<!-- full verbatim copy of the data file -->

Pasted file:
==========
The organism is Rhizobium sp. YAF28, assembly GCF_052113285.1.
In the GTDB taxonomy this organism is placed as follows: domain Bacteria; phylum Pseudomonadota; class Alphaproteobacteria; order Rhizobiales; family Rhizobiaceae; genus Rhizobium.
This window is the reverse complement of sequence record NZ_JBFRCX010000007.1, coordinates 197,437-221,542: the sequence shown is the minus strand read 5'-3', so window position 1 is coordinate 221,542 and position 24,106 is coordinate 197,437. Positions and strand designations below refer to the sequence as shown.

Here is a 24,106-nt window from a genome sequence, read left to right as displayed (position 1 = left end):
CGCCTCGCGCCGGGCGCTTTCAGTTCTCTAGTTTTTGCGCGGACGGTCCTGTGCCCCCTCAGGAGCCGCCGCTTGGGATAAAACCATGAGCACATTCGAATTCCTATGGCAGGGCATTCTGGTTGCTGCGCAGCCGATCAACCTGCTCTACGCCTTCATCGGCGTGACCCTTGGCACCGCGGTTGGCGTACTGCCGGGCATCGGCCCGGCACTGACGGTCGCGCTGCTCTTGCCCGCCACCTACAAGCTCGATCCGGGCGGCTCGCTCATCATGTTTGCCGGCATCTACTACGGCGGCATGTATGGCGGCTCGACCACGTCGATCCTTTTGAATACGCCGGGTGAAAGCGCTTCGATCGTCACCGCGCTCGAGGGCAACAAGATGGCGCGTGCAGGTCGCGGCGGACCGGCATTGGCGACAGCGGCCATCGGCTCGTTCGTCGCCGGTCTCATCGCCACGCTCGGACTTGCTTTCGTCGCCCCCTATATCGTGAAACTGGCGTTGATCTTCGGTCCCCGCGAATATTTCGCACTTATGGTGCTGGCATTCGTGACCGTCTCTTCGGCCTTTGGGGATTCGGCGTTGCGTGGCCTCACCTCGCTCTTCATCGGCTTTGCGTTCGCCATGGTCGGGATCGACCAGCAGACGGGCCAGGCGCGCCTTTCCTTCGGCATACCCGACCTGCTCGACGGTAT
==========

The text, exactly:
The organism is Rhizobium sp. YAF28, assembly GCF_052113285.1.
In the GTDB taxonomy this organism is placed as follows: domain Bacteria; phylum Pseudomonadota; class Alphaproteobacteria; order Rhizobiales; family Rhizobiaceae; genus Rhizobium.
This window is the reverse complement of sequence record NZ_JBFRCX010000007.1, coordinates 197,437-221,542: the sequence shown is the minus strand read 5'-3', so window position 1 is coordinate 221,542 and position 24,106 is coordinate 197,437. Positions and strand designations below refer to the sequence as shown.

Here is a 24,106-nt window from a genome sequence, read left to right as displayed (position 1 = left end):
CGCCTCGCGCCGGGCGCTTTCAGTTCTCTAGTTTTTGCGCGGACGGTCCTGTGCCCCCTCAGGAGCCGCCGCTTGGGATAAAACCATGAGCACATTCGAATTCCTATGGCAGGGCATTCTGGTTGCTGCGCAGCCGATCAACCTGCTCTACGCCTTCATCGGCGTGACCCTTGGCACCGCGGTTGGCGTACTGCCGGGCATCGGCCCGGCACTGACGGTCGCGCTGCTCTTGCCCGCCACCTACAAGCTCGATCCGGGCGGCTCGCTCATCATGTTTGCCGGCATCTACTACGGCGGCATGTATGGCGGCTCGACCACGTCGATCCTTTTGAATACGCCGGGTGAAAGCGCTTCGATCGTCACCGCGCTCGAGGGCAACAAGATGGCGCGTGCAGGTCGCGGCGGACCGGCATTGGCGACAGCGGCCATCGGCTCGTTCGTCGCCGGTCTCATCGCCACGCTCGGACTTGCTTTCGTCGCCCCCTATATCGTGAAACTGGCGTTGATCTTCGGTCCCCGCGAATATTTCGCACTTATGGTGCTGGCATTCGTGACCGTCTCTTCGGCCTTTGGGGATTCGGCGTTGCGTGGCCTCACCTCGCTCTTCATCGGCTTTGCGTTCGCCATGGTCGGGATCGACCAGCAGACGGGCCAGGCGCGCCTTTCCTTCGGCATACCCGACCTGCTCGACGGTAT